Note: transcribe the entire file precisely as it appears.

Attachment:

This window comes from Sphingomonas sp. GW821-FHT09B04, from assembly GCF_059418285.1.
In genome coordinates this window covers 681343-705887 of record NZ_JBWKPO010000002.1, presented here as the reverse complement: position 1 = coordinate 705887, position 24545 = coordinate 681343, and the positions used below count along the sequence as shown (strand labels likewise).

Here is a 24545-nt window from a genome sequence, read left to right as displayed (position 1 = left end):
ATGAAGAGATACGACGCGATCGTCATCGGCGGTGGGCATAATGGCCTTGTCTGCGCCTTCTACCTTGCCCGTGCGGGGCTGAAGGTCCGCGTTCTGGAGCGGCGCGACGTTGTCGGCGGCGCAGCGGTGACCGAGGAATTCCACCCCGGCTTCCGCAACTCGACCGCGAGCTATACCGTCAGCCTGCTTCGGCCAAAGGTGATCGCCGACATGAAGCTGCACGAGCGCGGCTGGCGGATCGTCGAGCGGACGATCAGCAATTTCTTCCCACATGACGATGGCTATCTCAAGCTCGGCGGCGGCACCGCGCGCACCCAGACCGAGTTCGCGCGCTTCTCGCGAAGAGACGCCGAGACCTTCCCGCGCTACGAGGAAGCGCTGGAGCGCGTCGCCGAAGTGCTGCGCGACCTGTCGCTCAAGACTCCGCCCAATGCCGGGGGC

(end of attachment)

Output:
This window comes from Sphingomonas sp. GW821-FHT09B04, from assembly GCF_059418285.1.
In genome coordinates this window covers 681343-705887 of record NZ_JBWKPO010000002.1, presented here as the reverse complement: position 1 = coordinate 705887, position 24545 = coordinate 681343, and the positions used below count along the sequence as shown (strand labels likewise).

Here is a 24545-nt window from a genome sequence, read left to right as displayed (position 1 = left end):
ATGAAGAGATACGACGCGATCGTCATCGGCGGTGGGCATAATGGCCTTGTCTGCGCCTTCTACCTTGCCCGTGCGGGGCTGAAGGTCCGCGTTCTGGAGCGGCGCGACGTTGTCGGCGGCGCAGCGGTGACCGAGGAATTCCACCCCGGCTTCCGCAACTCGACCGCGAGCTATACCGTCAGCCTGCTTCGGCCAAAGGTGATCGCCGACATGAAGCTGCACGAGCGCGGCTGGCGGATCGTCGAGCGGACGATCAGCAATTTCTTCCCACATGACGATGGCTATCTCAAGCTCGGCGGCGGCACCGCGCGCACCCAGACCGAGTTCGCGCGCTTCTCGCGAAGAGACGCCGAGACCTTCCCGCGCTACGAGGAAGCGCTGGAGCGCGTCGCCGAAGTGCTGCGCGACCTGTCGCTCAAGACTCCGCCCAATGCCGGGGGC